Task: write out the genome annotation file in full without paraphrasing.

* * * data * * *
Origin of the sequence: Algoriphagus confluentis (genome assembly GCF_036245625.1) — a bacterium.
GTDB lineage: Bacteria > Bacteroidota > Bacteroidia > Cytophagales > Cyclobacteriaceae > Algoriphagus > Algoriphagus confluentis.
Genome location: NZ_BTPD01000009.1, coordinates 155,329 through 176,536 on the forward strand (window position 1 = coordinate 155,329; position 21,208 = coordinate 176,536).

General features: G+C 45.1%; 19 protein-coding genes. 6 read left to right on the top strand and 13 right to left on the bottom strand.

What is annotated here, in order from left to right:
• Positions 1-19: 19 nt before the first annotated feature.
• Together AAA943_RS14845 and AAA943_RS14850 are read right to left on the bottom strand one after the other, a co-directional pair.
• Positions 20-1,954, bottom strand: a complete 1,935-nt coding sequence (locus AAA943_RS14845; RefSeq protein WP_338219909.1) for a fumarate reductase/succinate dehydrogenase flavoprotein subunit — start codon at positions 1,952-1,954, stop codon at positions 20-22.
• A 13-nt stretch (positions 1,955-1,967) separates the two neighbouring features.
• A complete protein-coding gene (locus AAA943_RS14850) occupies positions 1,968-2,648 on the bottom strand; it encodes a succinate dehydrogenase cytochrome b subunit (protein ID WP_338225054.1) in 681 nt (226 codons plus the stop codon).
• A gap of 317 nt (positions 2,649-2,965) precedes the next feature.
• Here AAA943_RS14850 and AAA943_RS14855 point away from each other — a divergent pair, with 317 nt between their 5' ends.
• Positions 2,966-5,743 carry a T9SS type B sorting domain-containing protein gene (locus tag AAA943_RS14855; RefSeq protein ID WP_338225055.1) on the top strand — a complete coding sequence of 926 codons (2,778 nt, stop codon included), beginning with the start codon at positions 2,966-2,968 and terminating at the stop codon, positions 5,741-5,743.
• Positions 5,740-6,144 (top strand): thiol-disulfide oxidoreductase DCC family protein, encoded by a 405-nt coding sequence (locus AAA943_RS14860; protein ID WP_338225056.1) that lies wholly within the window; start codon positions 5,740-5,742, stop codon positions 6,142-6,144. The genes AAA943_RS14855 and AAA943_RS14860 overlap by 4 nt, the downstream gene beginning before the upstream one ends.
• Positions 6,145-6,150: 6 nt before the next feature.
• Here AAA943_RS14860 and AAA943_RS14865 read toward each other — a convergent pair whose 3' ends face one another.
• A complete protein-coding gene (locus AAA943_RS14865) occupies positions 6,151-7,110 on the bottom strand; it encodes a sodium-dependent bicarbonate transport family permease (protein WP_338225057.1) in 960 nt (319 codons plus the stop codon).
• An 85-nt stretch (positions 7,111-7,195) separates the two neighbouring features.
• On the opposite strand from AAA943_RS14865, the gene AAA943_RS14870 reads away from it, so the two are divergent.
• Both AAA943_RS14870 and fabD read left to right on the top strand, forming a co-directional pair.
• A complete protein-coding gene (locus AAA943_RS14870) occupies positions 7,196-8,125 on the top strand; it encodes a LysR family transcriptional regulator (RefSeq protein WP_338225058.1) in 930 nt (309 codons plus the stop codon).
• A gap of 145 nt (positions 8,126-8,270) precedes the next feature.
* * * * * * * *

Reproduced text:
Origin of the sequence: Algoriphagus confluentis (genome assembly GCF_036245625.1) — a bacterium.
GTDB lineage: Bacteria > Bacteroidota > Bacteroidia > Cytophagales > Cyclobacteriaceae > Algoriphagus > Algoriphagus confluentis.
Genome location: NZ_BTPD01000009.1, coordinates 155,329 through 176,536 on the forward strand (window position 1 = coordinate 155,329; position 21,208 = coordinate 176,536).

General features: G+C 45.1%; 19 protein-coding genes. 6 read left to right on the top strand and 13 right to left on the bottom strand.

What is annotated here, in order from left to right:
• Positions 1-19: 19 nt before the first annotated feature.
• Together AAA943_RS14845 and AAA943_RS14850 are read right to left on the bottom strand one after the other, a co-directional pair.
• Positions 20-1,954, bottom strand: a complete 1,935-nt coding sequence (locus AAA943_RS14845; RefSeq protein WP_338219909.1) for a fumarate reductase/succinate dehydrogenase flavoprotein subunit — start codon at positions 1,952-1,954, stop codon at positions 20-22.
• A 13-nt stretch (positions 1,955-1,967) separates the two neighbouring features.
• A complete protein-coding gene (locus AAA943_RS14850) occupies positions 1,968-2,648 on the bottom strand; it encodes a succinate dehydrogenase cytochrome b subunit (protein ID WP_338225054.1) in 681 nt (226 codons plus the stop codon).
• A gap of 317 nt (positions 2,649-2,965) precedes the next feature.
• Here AAA943_RS14850 and AAA943_RS14855 point away from each other — a divergent pair, with 317 nt between their 5' ends.
• Positions 2,966-5,743 carry a T9SS type B sorting domain-containing protein gene (locus tag AAA943_RS14855; RefSeq protein ID WP_338225055.1) on the top strand — a complete coding sequence of 926 codons (2,778 nt, stop codon included), beginning with the start codon at positions 2,966-2,968 and terminating at the stop codon, positions 5,741-5,743.
• Positions 5,740-6,144 (top strand): thiol-disulfide oxidoreductase DCC family protein, encoded by a 405-nt coding sequence (locus AAA943_RS14860; protein ID WP_338225056.1) that lies wholly within the window; start codon positions 5,740-5,742, stop codon positions 6,142-6,144. The genes AAA943_RS14855 and AAA943_RS14860 overlap by 4 nt, the downstream gene beginning before the upstream one ends.
• Positions 6,145-6,150: 6 nt before the next feature.
• Here AAA943_RS14860 and AAA943_RS14865 read toward each other — a convergent pair whose 3' ends face one another.
• A complete protein-coding gene (locus AAA943_RS14865) occupies positions 6,151-7,110 on the bottom strand; it encodes a sodium-dependent bicarbonate transport family permease (protein WP_338225057.1) in 960 nt (319 codons plus the stop codon).
• An 85-nt stretch (positions 7,111-7,195) separates the two neighbouring features.
• On the opposite strand from AAA943_RS14865, the gene AAA943_RS14870 reads away from it, so the two are divergent.
• Both AAA943_RS14870 and fabD read left to right on the top strand, forming a co-directional pair.
• A complete protein-coding gene (locus AAA943_RS14870) occupies positions 7,196-8,125 on the top strand; it encodes a LysR family transcriptional regulator (RefSeq protein WP_338225058.1) in 930 nt (309 codons plus the stop codon).
• A gap of 145 nt (positions 8,126-8,270) precedes the next feature.